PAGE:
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      Selected Abstracts from the PICS Society Symposium 2022 Marriott Chicago Downtown September 7–10, 2022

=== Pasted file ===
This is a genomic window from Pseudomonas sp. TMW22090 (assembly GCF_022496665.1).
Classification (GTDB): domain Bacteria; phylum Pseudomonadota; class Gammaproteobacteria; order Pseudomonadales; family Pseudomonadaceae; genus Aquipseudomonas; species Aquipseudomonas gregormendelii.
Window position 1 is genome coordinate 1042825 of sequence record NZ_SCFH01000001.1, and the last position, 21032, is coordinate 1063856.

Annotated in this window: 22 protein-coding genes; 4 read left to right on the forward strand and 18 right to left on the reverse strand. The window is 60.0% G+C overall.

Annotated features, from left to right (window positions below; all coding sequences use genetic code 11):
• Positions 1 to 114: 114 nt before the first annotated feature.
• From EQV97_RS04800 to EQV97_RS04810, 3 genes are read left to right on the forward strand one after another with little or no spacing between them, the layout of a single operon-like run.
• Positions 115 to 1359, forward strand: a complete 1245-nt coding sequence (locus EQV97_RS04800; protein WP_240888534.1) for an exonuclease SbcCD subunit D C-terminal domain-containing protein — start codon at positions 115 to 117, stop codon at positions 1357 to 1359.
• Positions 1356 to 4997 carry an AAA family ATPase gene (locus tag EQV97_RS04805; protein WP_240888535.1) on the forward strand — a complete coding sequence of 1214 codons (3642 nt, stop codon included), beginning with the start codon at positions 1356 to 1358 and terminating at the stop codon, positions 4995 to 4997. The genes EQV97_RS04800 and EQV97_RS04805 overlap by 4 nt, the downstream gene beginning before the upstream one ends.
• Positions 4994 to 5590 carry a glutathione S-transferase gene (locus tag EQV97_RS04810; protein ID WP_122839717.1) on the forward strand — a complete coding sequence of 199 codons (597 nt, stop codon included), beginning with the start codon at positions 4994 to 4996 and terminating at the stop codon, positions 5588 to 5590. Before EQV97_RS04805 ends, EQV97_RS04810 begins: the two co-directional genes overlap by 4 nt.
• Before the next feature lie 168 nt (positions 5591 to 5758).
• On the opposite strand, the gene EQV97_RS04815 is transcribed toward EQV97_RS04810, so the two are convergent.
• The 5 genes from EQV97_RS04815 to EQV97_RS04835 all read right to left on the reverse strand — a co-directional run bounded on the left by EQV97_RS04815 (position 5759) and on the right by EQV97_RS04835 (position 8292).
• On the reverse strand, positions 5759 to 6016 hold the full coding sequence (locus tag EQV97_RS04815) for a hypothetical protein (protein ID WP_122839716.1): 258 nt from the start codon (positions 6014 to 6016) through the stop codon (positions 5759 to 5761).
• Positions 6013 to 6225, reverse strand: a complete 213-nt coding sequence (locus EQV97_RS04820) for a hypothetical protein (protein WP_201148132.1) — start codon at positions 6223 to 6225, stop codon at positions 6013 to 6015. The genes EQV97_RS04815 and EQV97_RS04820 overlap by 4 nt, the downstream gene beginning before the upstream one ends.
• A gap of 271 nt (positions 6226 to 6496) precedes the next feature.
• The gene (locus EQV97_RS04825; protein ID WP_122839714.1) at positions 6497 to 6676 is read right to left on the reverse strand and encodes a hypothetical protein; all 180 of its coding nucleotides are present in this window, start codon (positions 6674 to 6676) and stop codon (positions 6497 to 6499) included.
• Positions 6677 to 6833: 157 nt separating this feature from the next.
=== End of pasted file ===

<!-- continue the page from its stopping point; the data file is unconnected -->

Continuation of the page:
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      Pediatric Cardiology
      Springer US

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          Abstract